There's just no way to sugar coat the impact of the economic downturn on the machine tool sector. While U.S. manufacturing technology consumption has picked up slightly from a 13-year low seen in January, there are few signs that things will strengthen markedly anytime soon. Even so, some are turning their hopes to "greener" pastures.
Investment in U.S. manufacturing technology rose 22.3 percent to $162.9 million in March vs. February, according to the latest data available, but still trails the March 2008 tally of $579.7 million by 71.9 percent, according to a joint report by the American Machine Tool Distributors' Association and the Association for Manufacturing Technology.
"There's no way or reason to try to sugar coat these numbers. They are the lowest since reporting began in 1996," Peter Borden, president of the distributors association, said of January's $95 million in investments, down 59 percent from the previous month and off 72 percent from $338 million a year earlier. Manufacturing technology investments totaled $397.6 million in the first quarter, down 68.6 percent from $1.26 billion in the same period last year.
"While a few small pockets of activity have continued, most everyone will be on the sidelines until there is some confidence and positive direction for the rest of the economy," Borden said. "No one knows where the bottom is and if a recovery will occur this year."
The monthly report analyzes manufacturing technology consumption as a leading economic indicator of manufacturers' investment in capital metalworking equipment.
R. Thomas Buffenbarger, president of the International Association of Machinists and Aerospace Workers union (IAM) in Upper Marlboro, Md., spoke just as plainly. "Machine shops are suffering. Most mom-and-pop shops do small-lot jobs, but they are supplying companies serving large original equipment manufacturers (OEMs)—automotive, agricultural and truck and trailer equipment suppliers," he said, and each of those sectors have curtailed production and closed plants.
Small shops also depend on community banks, which are having a hard time lending because of the difficulty they have in obtaining financing from larger regional and national banks, Buffenbarger said. "The economic crisis has had a cascading effect on small businesses" because it takes so much cash and borrowing to capitalize equipment and inventory.
Neil Gladstein, IAM's director of strategic resources, said he has "been getting calls once or twice a day from shops losing lines of credit or about their customers credit lines.
Some machine shops that service state and local governments also are seeing business decline due to budget cuts. "There is a lot of uncertainty out there. Many (shops) are hoping to hang on, and if not they are afraid they must close their doors," Gladstein said.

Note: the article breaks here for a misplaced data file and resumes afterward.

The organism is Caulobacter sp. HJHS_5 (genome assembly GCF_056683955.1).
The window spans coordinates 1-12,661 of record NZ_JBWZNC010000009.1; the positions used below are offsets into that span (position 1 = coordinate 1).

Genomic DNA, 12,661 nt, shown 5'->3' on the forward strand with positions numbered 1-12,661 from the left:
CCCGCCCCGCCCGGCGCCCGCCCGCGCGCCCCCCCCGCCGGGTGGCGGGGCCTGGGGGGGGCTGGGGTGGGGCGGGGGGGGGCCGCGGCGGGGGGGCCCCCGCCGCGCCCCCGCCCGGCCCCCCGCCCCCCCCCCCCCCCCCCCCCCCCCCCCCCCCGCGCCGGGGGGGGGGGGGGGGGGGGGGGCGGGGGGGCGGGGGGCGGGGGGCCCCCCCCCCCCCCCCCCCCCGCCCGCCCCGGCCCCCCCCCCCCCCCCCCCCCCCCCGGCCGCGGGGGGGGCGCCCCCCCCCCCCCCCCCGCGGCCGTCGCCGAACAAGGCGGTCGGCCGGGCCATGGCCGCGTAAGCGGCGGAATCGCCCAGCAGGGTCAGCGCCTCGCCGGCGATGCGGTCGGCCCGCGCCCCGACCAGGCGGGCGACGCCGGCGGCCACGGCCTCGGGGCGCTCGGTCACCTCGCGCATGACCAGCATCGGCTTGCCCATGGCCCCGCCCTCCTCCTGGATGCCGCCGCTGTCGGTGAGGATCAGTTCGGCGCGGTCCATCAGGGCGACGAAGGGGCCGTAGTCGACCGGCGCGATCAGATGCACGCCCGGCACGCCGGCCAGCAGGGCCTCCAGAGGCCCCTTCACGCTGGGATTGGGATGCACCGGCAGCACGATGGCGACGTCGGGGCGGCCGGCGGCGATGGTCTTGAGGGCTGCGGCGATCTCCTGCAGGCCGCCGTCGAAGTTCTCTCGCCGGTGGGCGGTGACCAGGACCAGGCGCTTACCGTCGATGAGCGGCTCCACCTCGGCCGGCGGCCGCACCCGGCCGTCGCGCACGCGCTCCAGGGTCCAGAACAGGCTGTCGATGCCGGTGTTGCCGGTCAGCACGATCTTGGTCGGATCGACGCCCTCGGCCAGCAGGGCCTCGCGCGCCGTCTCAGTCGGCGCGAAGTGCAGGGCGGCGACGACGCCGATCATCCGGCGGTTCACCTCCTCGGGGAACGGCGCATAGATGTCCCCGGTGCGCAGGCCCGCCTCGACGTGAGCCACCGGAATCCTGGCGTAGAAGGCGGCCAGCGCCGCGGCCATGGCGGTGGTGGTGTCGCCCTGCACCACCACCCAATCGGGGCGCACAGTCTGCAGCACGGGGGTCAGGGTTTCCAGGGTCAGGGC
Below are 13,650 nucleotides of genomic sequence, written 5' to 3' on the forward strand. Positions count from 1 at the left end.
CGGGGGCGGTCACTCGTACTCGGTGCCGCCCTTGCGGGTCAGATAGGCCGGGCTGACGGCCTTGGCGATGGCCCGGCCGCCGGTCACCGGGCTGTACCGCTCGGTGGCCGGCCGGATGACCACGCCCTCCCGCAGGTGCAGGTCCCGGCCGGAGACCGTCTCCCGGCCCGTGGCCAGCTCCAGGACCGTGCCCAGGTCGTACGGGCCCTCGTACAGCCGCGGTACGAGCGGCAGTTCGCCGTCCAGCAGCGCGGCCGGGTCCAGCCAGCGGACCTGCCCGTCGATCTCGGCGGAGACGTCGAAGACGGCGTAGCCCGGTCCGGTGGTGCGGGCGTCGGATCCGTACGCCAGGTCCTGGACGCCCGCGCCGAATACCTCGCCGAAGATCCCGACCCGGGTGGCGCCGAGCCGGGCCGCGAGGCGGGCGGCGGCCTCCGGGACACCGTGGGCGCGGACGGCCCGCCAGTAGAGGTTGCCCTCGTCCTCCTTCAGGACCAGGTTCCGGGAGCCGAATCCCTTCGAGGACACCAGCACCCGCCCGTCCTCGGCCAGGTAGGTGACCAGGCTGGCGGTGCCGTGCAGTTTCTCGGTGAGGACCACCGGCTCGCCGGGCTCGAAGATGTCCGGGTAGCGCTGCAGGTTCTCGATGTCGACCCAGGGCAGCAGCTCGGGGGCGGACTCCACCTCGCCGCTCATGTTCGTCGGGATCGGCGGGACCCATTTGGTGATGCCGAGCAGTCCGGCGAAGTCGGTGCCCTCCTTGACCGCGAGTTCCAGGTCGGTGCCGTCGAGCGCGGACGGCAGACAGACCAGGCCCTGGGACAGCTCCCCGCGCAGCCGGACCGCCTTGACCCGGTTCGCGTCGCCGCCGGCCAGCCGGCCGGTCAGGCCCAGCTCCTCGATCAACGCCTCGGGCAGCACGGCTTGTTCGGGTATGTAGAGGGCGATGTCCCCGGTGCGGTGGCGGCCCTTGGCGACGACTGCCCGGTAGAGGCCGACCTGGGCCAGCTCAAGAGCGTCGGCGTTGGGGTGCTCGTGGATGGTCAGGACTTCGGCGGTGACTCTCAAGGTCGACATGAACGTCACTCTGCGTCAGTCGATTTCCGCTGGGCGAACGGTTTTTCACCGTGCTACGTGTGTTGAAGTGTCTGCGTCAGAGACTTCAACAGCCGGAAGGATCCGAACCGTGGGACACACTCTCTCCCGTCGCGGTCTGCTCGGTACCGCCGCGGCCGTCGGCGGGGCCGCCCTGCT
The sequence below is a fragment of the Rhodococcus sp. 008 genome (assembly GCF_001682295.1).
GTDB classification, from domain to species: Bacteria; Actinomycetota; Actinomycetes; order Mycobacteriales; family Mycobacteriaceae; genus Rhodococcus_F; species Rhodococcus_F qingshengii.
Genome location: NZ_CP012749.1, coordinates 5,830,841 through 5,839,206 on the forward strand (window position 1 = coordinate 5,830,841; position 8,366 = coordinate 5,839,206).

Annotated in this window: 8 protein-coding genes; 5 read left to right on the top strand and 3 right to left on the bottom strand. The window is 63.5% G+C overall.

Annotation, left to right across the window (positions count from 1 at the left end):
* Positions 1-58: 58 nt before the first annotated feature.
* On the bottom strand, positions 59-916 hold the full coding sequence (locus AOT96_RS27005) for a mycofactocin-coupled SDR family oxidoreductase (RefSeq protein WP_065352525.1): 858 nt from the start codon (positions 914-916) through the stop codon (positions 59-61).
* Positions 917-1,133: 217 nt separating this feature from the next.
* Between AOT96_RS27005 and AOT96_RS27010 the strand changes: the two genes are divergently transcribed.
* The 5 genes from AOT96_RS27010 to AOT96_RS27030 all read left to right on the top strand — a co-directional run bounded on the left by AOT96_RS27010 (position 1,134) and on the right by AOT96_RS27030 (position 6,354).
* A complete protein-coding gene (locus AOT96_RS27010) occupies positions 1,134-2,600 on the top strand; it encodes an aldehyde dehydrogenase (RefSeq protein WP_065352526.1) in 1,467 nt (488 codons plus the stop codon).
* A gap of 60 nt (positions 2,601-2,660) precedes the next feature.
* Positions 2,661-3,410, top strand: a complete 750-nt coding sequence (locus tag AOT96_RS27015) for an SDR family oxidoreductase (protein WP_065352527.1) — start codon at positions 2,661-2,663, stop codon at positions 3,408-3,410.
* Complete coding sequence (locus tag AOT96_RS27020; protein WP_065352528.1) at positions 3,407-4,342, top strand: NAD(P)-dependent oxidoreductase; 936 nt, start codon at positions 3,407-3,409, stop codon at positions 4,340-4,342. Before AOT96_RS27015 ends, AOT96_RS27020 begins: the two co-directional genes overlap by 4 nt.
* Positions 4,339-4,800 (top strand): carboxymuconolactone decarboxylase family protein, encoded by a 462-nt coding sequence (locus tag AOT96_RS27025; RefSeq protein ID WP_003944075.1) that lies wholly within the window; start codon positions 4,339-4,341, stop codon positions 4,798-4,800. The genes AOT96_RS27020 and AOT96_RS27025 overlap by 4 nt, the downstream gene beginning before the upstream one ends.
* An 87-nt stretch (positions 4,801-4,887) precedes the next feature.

One bright spot is that "those shops making tooling for defense, especially engineering and prototyping, are doing OK," Buffenbarger said.
For members of the Precision Metalforming Association, many of whom have tool and die and machining operations in addition to stamping, forming and fabricating systems, "markets are weak," PMA president William E. Gaskin said. "For our segment, about half the industry serves the automotive market," followed by agricultural and off-road equipment, truck and trailer, appliance manufacturing, telecommunications and electronics, industrial and consumer hardware. "Most of those are soft except for defense and some residual strength in medical equipment."
In the automotive sector, build rates are expected to continue to lag. Not for the next three years will build rates match those experienced during the mid-2000s, Gaskin noted during a PMA auto suppliers conference earlier this year convened to compile build rate and vehicle sales forecasts through 2011.
"During the last six months, the focus (for metalformers) has been how to get to the other side of the current situation while sales are off an average of 35 percent and shop employment is down 38 to 39 percent," he said, noting that the automotive industry business makes up about half the consumption of metal stampings and assemblies.
For their outlook to improve, PMA members will want to see home sales and housing starts pick up, leading to better white goods sales, and a pickup in manufacturing that will lead to plant and equipment investment. Meanwhile, many are exploring opportunities in emerging or growing markets, including alternative energy processes and medical consumables.
"We hope the flow (of orders) starts coming back, but it won't be dramatic," Gaskin said.
Many PMA members worry that automakers and Tier 1 parts suppliers will enter bankruptcy protection, which would have a ripple effect, he said. "There could be a ton of bankruptcies in six to eight weeks—or none."
But Buffenbarger said IAM members are hoping federal infrastructure spending will create a need for fasteners, fixtures, weldings and other machine tool products. "If the money is disbursed quickly," maybe the squeeze on credit will loosen, he said. "Those making tools will benefit. We are ready to build them."
Gaskin hopes PMA members will find opportunities in the "green" economy as it develops "because metal is the most recyclable material." He cited a Cleveland roofing supplier that is pursuing work in framing and anchoring solar panels. For wind energy projects, opportunities include motor laminations and other metal components in generators. "Within the power grid, as they rebuild it into the Smart Grid, there is a lot of metal switches and fuses and the cabinets that hold all the electronic components, plus connectors."